- POSTED: 12 Dec 2013 18:05
- UPDATED: 12 Dec 2013 19:07
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Asian markets eased on Thursday, following a lead from Wall Street, as investors turn their focus to next week's Federal Reserve policy meeting with speculation growing that the bank will announce a cut to its stimulus programme.
HONG KONG: Asian markets eased on Thursday, following a lead from Wall Street, as investors turn their focus to next week's Federal Reserve policy meeting with speculation growing that the bank will announce a cut to its stimulus programme.
And while a bipartisan budget deal in Washington fuelled hopes that another government shutdown will be avoided next month, it is believed that it will give the Fed more room to wind down the bond-buying scheme.
Tokyo fell 1.12 per cent, or 173.24 points, to close at 15,341.82, while Seoul slipped 0.51 per cent, or 10.04 points, to 1,967.93 and Sydney ended 0.82 per cent, or 41.7 points, lower at 5,062.5.
Shanghai closed flat, dipping 1.37 points to 2,202.80, while Hong Kong lost 0.51 per cent, or 120.12 points, to end at 23,218.12.
In other markets, Taipei fell 0.86 per cent, or 72.44 points, to 8,361.33 and Manila shed 2.14 per cent, or 126.21 points, to close at 5,762.53.
Bangkok slid 0.96 per cent, or 13.14 points, to 1,356.21, Jakarta fell 1.39 per cent, or 59.53 points, to 4,212.218 and Kuala Lumpur dived 0.49 per cent, or 8.95 points, to 1,833.87.
Mumbai fell 1.16 per cent, or 245.80 points, to 20,925.61 and Singapore dropped 0.06 per cent, or 1.70 points, to 3,059.04.
With few other catalysts to drive business, dealers are playing a wait-and-see game ahead of the Fed's policy announcement next week, with opinion split on whether it will begin reeling the stimulus in this month or early next year.
The Fed's $85 billion a month scheme has been credited with fuelling a global equities rally this year as it has supplied vast sums of cheap money to investors.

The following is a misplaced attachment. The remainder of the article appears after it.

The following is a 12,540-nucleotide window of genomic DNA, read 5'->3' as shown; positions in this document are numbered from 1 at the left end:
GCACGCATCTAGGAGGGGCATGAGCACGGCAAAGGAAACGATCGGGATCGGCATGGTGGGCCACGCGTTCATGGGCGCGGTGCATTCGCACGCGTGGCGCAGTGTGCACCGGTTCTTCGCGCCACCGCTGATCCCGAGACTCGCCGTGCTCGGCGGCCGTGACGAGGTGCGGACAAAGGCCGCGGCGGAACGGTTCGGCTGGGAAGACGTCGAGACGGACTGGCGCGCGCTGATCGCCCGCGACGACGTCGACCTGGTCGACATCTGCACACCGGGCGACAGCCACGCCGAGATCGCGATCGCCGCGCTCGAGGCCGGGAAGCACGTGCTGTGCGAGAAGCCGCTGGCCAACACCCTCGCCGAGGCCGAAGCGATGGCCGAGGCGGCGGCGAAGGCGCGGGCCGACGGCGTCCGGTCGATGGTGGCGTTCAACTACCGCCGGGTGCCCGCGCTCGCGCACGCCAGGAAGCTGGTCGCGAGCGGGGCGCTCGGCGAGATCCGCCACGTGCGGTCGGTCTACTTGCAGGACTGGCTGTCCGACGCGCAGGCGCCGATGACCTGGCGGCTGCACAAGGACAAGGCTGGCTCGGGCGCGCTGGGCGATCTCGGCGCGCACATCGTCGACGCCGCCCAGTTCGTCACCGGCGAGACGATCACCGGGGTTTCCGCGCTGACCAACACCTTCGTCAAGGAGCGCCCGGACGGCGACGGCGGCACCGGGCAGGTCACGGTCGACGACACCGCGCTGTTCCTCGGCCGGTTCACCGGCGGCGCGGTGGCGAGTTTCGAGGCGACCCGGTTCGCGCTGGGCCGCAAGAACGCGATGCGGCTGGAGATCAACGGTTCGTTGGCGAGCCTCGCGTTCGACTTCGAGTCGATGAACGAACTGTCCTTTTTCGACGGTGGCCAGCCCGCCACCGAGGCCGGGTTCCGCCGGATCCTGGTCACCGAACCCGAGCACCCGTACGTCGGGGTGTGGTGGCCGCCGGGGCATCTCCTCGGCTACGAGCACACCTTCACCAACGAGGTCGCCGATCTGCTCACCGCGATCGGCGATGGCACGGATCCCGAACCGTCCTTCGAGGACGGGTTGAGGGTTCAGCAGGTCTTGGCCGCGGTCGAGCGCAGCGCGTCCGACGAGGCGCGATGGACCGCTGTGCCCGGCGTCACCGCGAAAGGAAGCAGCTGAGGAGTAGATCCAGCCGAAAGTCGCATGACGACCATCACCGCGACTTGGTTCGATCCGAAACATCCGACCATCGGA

A series of strong recent data -- including falling unemployment and strong economic growth figures -- have strengthened the argument for a December cut, while this month a top Fed official indicated a small reduction could be on the cards.
Added to that was Tuesday's Democratic-Republican two-year budget deal which, if passed by Congress, would avert a shutdown crisis such as the one that paralysed Washington in October.
Wall Street's initial reaction to that deal was a sell-off, with the Dow losing 0.81 per cent, the S&P 500 off 1.13 per cent and the Nasdaq down 1.40 per cent. Analysts said the indexes were also subject to profit-taking after enjoying immense rallies this year.
On forex markets, the dollar edged up to 102.79 yen in afternoon trade, against 102.40 yen in New York on Wednesday.
The euro fetched US$1.3793, compared with US$1.3785, adding to four straight days of advances against the greenback. The single currency also fetched 141.80 yen compared with 141.19 yen.
In oil trade, New York's main contract, West Texas Intermediate (WTI) for January delivery, was up 16 cents at US$97.60 in afternoon trade while Brent North Sea crude for January added 19 cents to US$109.89.
Gold fetched US$1,254.70 at 0810 GMT compared with US$1,256.40 late Wednesday.